St. Charles City Bakery facts for kids
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St. Charles City Bakery
The St. Charles City Bakery viewed from the southwest
|Location||501 Whitewater Avenue, St. Charles, Minnesota|
|Area||Less than one acre|
|Built by||Conrad Bohn|
|NRHP reference No.||84001723|
|Designated||August 9, 1984|
The St. Charles City Bakery is a historic commercial building constructed in St. Charles, Minnesota, United States, in 1876. It was listed on the National Register of Historic Places in 1984 for its local significance in the theme of commerce. It was nominated for being the last remnant of St. Charles' original business district, which was lost to an 1891 fire and relocation to a more central, trackside location.
The St. Charles City Bakery is a two-story brick building with a footprint of 20 by 40 feet (6.1 by 12.2 m). It stands on a limestone basement. The semicircular arches over the windows and doors are characteristic of Italianate architecture, a popular style at the time of its construction.
The principle façade, facing west, has a central entryway flanked by a symmetrical window on either side. Wood panels under the two windows complement the paneling of the double doors. All three apertures are topped by semicircular windows set into brick arches and divided into four equal wedges by muntins. A belt course between the first and second floors and a cornice at the roofline bring some low-relief decoration to the otherwise plain façade.
The building originally had exposed red brick, but the walls have since been painted over. A wooden stairway on the north side, leading up to a second-floor entry at what was once just a window, is also a later addition. A one-story wing of concrete block was added to the south in 1913. This was later removed and then replaced with a metal shed.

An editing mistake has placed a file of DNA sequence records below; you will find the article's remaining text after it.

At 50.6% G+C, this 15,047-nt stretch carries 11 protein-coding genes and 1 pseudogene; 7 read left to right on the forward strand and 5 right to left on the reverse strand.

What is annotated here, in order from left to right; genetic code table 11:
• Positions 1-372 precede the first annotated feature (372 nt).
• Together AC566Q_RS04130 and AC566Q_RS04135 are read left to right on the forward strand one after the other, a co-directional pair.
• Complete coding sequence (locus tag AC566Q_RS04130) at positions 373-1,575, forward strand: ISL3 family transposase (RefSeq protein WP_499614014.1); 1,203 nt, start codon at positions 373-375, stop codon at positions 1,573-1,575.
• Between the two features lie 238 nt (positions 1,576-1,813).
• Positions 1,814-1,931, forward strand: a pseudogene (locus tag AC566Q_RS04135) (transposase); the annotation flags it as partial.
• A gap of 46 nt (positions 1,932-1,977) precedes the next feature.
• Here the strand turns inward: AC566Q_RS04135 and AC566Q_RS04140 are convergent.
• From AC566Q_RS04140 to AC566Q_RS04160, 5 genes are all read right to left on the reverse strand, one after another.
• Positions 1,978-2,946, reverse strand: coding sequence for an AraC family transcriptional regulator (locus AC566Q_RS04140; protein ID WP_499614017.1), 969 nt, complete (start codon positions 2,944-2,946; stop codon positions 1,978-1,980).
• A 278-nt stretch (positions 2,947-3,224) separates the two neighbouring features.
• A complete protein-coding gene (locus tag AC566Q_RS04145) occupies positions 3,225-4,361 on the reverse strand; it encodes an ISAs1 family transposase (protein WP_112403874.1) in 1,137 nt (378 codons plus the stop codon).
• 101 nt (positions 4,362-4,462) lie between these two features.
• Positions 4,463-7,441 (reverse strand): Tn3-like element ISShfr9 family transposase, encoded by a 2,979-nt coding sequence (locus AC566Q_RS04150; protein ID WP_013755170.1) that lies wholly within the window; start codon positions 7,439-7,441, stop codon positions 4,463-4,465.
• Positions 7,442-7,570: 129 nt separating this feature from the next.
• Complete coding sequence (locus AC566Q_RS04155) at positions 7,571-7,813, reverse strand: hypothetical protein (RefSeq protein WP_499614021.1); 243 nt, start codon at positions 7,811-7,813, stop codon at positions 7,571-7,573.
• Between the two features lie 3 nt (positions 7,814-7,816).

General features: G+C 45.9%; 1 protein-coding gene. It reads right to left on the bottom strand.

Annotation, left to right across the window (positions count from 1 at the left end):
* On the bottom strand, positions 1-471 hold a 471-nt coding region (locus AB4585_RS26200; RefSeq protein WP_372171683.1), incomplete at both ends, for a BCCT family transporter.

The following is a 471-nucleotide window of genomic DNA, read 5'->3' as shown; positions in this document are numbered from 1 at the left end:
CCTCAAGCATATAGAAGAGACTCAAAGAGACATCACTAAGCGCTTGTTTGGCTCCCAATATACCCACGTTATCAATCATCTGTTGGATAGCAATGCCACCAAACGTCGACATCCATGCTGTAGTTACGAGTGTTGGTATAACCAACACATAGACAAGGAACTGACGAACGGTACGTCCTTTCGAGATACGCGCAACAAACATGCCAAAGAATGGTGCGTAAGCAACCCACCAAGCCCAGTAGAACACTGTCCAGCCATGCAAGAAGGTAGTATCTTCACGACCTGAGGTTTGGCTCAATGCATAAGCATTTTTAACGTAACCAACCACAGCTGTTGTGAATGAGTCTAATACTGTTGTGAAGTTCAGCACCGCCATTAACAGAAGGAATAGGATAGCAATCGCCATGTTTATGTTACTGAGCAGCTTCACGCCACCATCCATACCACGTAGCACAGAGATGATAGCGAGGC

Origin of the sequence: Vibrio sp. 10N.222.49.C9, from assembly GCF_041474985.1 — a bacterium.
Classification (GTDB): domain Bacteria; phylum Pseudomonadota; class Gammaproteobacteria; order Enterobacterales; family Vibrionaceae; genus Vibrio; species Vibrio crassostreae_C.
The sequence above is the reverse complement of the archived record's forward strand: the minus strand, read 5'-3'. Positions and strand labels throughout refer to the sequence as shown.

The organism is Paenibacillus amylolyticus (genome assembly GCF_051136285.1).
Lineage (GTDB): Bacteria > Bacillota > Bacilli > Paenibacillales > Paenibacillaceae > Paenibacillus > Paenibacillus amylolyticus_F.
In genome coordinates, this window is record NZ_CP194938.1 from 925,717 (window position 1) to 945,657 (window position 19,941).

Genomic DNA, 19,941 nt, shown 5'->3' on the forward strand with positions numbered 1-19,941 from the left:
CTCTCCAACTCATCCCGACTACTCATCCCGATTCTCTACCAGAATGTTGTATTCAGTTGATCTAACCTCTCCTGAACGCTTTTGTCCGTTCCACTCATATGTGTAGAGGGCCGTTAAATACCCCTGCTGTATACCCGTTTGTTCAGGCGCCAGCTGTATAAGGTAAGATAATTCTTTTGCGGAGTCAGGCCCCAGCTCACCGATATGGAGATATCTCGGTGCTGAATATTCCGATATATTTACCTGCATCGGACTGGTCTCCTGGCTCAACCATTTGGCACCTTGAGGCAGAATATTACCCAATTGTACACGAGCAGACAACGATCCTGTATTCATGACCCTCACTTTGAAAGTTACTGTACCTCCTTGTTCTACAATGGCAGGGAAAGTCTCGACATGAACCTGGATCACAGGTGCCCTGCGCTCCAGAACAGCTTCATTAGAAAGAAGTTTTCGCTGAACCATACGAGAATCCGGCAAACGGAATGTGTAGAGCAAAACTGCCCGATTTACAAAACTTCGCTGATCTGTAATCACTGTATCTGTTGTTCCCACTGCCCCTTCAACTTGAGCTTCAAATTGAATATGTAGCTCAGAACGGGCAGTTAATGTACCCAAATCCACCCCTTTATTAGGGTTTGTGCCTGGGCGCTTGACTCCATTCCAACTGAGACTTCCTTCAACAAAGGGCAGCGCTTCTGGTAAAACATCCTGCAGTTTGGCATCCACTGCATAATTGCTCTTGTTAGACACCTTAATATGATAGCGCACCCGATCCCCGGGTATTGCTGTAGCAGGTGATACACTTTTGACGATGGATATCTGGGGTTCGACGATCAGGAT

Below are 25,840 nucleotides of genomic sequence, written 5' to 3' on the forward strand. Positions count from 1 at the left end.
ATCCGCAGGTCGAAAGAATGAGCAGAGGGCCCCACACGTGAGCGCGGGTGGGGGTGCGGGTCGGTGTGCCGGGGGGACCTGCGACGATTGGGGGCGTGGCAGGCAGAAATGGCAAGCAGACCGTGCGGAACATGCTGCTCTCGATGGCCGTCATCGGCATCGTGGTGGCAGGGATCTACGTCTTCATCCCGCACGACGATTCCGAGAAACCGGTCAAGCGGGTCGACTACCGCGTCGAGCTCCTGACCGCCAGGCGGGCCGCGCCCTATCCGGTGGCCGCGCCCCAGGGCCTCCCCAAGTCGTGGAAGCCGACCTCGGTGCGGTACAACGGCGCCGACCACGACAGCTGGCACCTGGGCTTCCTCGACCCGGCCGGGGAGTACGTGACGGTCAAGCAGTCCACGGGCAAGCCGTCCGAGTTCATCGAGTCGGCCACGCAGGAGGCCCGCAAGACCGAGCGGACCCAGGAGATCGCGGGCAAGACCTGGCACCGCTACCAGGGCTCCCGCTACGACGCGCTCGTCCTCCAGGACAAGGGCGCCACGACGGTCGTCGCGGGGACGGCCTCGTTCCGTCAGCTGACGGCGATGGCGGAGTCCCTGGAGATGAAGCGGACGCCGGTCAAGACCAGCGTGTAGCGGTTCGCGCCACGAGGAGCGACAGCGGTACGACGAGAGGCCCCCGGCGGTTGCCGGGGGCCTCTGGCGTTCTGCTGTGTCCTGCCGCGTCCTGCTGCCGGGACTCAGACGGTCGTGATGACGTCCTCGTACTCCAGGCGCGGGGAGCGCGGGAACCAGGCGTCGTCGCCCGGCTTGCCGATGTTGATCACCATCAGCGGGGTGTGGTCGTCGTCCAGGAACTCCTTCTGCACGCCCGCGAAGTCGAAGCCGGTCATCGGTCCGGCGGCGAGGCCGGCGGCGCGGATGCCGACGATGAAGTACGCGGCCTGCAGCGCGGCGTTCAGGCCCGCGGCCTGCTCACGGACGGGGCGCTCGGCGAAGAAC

The community of St. Charles was platted in 1854 while the town of Chattanooga arose just half a mile (.8 km) to the south. In 1864 the Winona and St. Peter Railroad routed tracks between the two towns. New businesses began appearing along Whitewater Avenue stretching away from both downtowns toward the new tracks. By 1868 the wheat fields between the two communities had disappeared, and Chattanooga formally merged into the city of St. Charles.
The intersection of Whitewater Avenue and 5th Street (then still called Winona Street) continued to form the heart of St. Charles' main business district. In 1876 local baker Frederick Kuebler commissioned Conrad Bohn to construct a new brick building for his bakery on the intersection's southeast corner. The new bakery was an early example of the more-permanent brick and stone buildings that were replacing the community's original wood-frame businesses.
By 1891, Frederick Kuebler's bakery had become the headquarters of the St. Charles Times. On April 26 of that year a major fire destroyed three blocks of downtown St. Charles. The former bakery was one of only two commercial buildings to survive the devastation. Rather than rebuild in what by then had become the north end of town, a new downtown arose three blocks to the south. This location was more central for merged St. Charles and adjacent to the Winona and Southwestern Railway facilities that had been laid down the year before. The Whitewater Avenue Commercial Historic District preserves a row of seven buildings from this new construction. Meanwhile, the commercial beginnings of St. Charles were all but erased. The St. Charles City Bakery building is the only surviving remnant of the original downtown.
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